To determine the effects of male social status and male access to females on sperm swimming speed, testes mass, male condition factor, and change in body area during the experiment, we constructed linear mixed effects models with the respective trait as the response variable. Male social status and treatment (male access to females), as well as their interaction term, were treated as independent variables. Dyad ID was included in the model as a random-effect. To prevent overfitting, liver mass was analysed irrespective of dyad ID as a linear model with male social status, treatment, and their interaction term as independent variables. When analysing sperm swimming speed, data was weighted by the number of motile sperm measured for each male to account for variation in measurement number among males (number of motile sperm cells average ± SE: 133 ± 9, n = 63, range 25 - 315). For testes and liver mass, body mass was included as a covariate in the model to account for allometric effects.

Additionally, we tested the relationship between sperm swimming speed and male body condition by constructing a linear model using within dyad differences in sperm swimming speeds (dominant – subordinate male) as the dependent variable and differences in body condition, access to females, and their interaction term as covariates.

Experiment 2: The effect of refuge provision on male agonistic behavior was analysed in a linear model with the average frequency of agonistic interactions between male dyads per 20 min (per observational unit) as the response variable and experimental treatment (‘-’ and ‘+’ refuge) as the independent variable. Agonistic interactions were square-root transformed to normalise the data and ensure a better fit of the model.

Experimental treatments (‘-’ and ‘+’ refuge) were performed sequentially (first ‘- Refuge’ dyads, then dyads of ‘+ Refuge’ treatments), not simultaneously as in Experiment 1. To account for the sequential nature of the treatments, statistical analyses were performed using standardized trait values, where absolute sperm trait values were divided by treatment means (individual value / mean value within the respective refuge, i.e. ‘-’ or ‘+’, treatment group). Comparing standardised values accounts for potential block effects that can emerge from sequential sampling, and thus allows for more appropriate comparisons of treatment effects. Linear mixed effects models were constructed with either average sperm swimming speed, sperm count, or sperm head length as the dependent variable; male social status, treatment (‘-’ and ‘+’ refuge ) and their interaction effect as independent variable; and dyad ID as a random effect. To prevent overfitting, sperm viability, sperm midpiece length, sperm tail length and total sperm length were analysed irrespective of dyad ID as linear models with male social status, treatment, and their interaction term as independent variables. However, results were consistent irrespective of the inclusion or exclusion of dyad ID. As in Experiment 1, sperm swimming speed data was weighted by the number of motile cells recorded to account for variation in the number of sperm measured among males (number of motile sperm cells average ± SE: 320 ± 30, n = 63, range 21 - 989). Sperm count was square-root transformed to fit the assumptions of normality. Likewise, midpiece length was transformed using a standardized  Yeo-Johnson transformation (λ = 5, mean = 6.31, sd = 1.33) (Yeo and Johnson 2000) included in the VGAM package (Yee 2010).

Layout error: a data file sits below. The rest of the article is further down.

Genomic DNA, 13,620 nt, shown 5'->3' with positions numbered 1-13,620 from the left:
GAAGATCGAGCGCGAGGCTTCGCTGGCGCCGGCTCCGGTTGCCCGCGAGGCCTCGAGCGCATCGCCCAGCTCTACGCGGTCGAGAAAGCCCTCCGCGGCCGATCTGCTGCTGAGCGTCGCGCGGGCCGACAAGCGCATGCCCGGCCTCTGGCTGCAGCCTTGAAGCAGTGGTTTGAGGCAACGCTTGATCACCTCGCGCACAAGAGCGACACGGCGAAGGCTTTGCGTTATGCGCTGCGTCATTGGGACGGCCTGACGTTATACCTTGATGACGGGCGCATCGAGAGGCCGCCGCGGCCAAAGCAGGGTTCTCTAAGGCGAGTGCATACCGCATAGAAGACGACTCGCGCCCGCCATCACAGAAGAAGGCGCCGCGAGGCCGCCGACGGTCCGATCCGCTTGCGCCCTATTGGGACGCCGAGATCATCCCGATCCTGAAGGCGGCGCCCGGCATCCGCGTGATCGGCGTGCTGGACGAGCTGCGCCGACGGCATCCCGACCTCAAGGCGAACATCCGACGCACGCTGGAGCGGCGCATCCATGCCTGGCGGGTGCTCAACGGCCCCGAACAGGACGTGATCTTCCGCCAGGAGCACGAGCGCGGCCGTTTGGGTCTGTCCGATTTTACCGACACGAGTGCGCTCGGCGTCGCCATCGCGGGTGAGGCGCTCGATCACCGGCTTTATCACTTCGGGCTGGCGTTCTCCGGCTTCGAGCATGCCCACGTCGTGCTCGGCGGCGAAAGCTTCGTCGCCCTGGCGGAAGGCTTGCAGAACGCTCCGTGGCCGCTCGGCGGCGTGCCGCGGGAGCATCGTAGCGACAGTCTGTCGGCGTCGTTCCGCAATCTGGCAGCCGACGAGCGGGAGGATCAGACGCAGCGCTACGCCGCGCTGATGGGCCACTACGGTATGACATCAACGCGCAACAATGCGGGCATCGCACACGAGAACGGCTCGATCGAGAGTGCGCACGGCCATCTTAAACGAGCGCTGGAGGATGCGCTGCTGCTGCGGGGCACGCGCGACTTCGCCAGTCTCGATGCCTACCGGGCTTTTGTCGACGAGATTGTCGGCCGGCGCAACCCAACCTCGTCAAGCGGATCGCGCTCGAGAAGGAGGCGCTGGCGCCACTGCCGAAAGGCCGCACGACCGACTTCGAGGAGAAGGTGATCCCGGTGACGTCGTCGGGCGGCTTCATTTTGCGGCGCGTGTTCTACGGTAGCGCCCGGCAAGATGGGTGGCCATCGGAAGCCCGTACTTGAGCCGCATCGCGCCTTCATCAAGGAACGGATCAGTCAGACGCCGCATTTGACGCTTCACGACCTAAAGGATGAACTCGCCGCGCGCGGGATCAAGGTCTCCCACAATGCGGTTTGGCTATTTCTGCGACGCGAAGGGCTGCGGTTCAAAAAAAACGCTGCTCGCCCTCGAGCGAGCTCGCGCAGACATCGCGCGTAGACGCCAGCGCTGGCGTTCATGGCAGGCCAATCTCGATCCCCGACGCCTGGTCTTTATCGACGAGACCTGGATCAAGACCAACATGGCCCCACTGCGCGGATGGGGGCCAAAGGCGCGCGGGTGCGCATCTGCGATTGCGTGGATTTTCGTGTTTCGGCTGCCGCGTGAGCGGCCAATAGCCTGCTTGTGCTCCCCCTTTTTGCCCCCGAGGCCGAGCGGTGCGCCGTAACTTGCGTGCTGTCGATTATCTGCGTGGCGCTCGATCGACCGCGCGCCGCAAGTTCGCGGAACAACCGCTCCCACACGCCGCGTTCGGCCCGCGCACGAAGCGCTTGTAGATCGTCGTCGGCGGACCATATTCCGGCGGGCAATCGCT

All analyses were completed using R version 4.0.0 (R Core Team 2020). Significant effects were obtained using the ‘Anova’ function included in the ‘car’ package (Fox and Weisberg 2011). Non-significant interaction effects were dropped from final models. Model fit was assessed through visual inspection of the residuals, with outliers being dropped from the final model (i.e. one measurement for frequencies of agonistic interactions in Experiment 1 and one measurement for sperm viability in Experiment 2).


Swedish Research Council, Award: 2017-04680

Knut and Alice Wallenberg Foundation

Wenner-Gren Foundation

Canadian Graduate Scholarship

Michael Smith Foundation for Health Research

Canadian Graduate Scholarship